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A significant number of the more than 70 recommendations offered by an outside panel charged with investigating the April 16 shootings at Virginia Tech grew out of just one key finding in the panel’s newly released report. Despite “numerous” and “clear” warning signs of shooter Seung Hui Cho’s mental instability, and despite the fact that “various individuals and departments within the university knew about each of these incidents, the university did not intervene effectively. No one knew all the information and no one connected all the dots.”

The report from the panel -- formed by Virginia Gov. Tim Kaine after a shooting rampage by Cho, a Virginia Tech senior, left 32 students and faculty dead -- places blame squarely on the university for failing to issue a timely campus-wide notification of the threat. The death toll, the report argues, could have been lower if the administration had acted more quickly. The report also criticizes the state’s “flawed” mental health laws and “inadequate” services, and exposes a loophole in Virginia law (temporarily corrected under a Kaine executive order) that kept Cho’s name out a database used to check the criminal backgrounds of would-be gun owners (despite the fact that under federal law, his mental health history rendered him ineligible to purchase the weapons).

While much of the attention in the coming weeks will probably focus on the specifics of Virginia Tech's initial response -- when the university sent out the notification, why it didn't happen sooner, when police arrived where and why -- many of the implications for higher education policy lie in the circumstances that led up to the April attack. The report exposes a critical failure to share information, due to widespread misinterpretation of privacy laws and records that got (and frequently get) lost in the gulf between high school and college. These failures point to a delicate balance between privacy and protection that tends, the report suggests, to tip too often in favor of privacy.

“There was an intense awareness within Cho’s family, counselors and the Fairfax County [Va.] school system that he was troubled, had contemplated violence, and needed some fairly intense services to be able to function,” Kaine said in a statement Thursday. “The system surrounded him with those services, and he succeeded. However, despite serious concerns about whether he would be able to continue to succeed at Virginia Tech, the university never received any information about his challenges and the strategies that had enabled him to succeed up to that point in his life.”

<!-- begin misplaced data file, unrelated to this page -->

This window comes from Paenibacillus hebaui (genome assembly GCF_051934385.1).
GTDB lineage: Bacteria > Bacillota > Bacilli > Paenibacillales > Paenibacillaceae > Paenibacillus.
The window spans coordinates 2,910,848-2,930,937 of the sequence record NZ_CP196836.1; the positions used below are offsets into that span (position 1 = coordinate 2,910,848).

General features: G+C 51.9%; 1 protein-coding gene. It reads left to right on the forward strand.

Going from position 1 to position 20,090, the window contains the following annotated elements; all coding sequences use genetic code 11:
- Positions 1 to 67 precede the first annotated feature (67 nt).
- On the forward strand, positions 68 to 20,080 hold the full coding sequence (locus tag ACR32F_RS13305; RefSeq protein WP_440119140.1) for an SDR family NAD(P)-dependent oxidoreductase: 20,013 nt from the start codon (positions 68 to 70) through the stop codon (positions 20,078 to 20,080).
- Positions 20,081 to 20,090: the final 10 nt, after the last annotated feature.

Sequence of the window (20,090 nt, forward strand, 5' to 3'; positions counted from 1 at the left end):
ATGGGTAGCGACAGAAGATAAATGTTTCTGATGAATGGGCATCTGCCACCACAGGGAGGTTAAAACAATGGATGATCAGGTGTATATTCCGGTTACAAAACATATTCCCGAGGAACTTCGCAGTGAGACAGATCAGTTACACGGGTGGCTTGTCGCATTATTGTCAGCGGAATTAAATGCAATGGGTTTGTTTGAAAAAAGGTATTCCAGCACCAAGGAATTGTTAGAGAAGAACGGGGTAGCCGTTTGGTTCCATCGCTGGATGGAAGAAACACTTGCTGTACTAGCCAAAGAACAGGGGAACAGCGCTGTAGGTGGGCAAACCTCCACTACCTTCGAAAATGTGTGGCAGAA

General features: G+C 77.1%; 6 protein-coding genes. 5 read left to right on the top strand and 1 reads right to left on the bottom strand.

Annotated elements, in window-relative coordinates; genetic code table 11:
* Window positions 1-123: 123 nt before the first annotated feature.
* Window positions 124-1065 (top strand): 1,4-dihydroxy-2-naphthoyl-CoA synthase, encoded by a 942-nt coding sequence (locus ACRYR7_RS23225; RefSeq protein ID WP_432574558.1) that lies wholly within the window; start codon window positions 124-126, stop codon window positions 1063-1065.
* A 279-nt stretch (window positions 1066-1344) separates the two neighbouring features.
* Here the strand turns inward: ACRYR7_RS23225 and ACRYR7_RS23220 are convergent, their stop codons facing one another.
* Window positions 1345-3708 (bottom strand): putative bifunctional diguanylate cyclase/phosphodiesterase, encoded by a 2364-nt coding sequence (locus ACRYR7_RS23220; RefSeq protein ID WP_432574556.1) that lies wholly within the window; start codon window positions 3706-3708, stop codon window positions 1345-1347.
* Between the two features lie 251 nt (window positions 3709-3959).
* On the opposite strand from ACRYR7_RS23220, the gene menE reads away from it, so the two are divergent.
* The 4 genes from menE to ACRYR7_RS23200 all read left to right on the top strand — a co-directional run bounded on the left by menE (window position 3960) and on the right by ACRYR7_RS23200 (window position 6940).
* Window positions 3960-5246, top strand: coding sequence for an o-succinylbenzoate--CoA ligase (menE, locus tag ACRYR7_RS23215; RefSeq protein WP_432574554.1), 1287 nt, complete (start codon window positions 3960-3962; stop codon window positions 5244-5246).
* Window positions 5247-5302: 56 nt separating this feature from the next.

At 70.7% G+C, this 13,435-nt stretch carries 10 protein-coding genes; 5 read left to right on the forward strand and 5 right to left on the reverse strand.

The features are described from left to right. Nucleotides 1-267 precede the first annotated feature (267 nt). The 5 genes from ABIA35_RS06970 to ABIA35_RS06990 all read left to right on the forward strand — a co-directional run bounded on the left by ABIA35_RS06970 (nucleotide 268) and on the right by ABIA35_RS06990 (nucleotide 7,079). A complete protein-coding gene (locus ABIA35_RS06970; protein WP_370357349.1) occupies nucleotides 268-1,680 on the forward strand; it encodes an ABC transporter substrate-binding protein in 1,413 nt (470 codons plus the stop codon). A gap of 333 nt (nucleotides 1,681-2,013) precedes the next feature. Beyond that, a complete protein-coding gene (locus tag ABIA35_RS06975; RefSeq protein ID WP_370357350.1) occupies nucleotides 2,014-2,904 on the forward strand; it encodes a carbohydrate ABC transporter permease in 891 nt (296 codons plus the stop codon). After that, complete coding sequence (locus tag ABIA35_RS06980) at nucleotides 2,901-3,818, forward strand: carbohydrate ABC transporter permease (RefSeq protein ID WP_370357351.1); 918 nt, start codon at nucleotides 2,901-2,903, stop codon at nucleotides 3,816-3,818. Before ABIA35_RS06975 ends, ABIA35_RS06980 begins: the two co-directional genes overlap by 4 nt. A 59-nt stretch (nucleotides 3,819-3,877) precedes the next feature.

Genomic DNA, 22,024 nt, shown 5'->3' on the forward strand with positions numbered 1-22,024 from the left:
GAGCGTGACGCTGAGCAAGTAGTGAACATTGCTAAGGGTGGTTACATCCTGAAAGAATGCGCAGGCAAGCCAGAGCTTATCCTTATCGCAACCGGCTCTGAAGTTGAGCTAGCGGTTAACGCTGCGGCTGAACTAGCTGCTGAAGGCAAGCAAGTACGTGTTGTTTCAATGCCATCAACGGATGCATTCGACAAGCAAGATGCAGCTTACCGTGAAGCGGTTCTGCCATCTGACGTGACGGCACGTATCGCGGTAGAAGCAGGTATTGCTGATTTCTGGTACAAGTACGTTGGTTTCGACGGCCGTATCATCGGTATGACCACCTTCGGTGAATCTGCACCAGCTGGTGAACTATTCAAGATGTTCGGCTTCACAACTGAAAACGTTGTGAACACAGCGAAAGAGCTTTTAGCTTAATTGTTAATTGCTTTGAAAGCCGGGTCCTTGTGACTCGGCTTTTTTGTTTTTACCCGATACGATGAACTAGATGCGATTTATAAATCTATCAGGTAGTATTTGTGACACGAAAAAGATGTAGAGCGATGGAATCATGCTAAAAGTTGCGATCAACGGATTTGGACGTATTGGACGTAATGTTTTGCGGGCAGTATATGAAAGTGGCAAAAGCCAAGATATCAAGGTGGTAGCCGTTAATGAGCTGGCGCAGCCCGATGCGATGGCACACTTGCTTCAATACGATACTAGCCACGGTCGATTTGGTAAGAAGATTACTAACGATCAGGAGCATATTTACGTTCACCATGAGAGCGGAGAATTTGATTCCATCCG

Privacy and Protection

The report’s finding that misunderstandings of privacy laws contributed to the failure to share information (despite the fact, the report notes, that “federal laws and their state counterparts afford ample leeway to share information in potentially dangerous situations”), in many ways echoes an earlier federal report on the shootings. The report notes that not only does the Family Educational Rights and Privacy Act include an emergency exception, the law itself pertains only to student records, not personal observations or conversations.

So observations from concerned faculty members (which became public in spades in the aftermath of the shootings) would actually fall outside the purview of the law. “FERPA is not an information statute, it’s a record statute,” said Steven J. McDonald, general counsel at the Rhode Island School of Design. Many in higher education, he said, fail to understand that distinction.

Plus, the report notes that FERPA “generally authorizes the release of information to institutional officials who have been determined to have a legitimate educational interest in receiving the information.” And, as McDonald pointed out, the Education Department’s own model letter for notifying students of the law defines individuals with legitimate education interests broadly: “A school official has a legitimate educational interest if the official needs to review an education record in order to fulfill his or her professional responsibilities for the University.” Under that definition, McDonald said, law enforcement and medical staff could be included among those who could be kept informed -- consistent with one of the panel’s recommendations on privacy laws.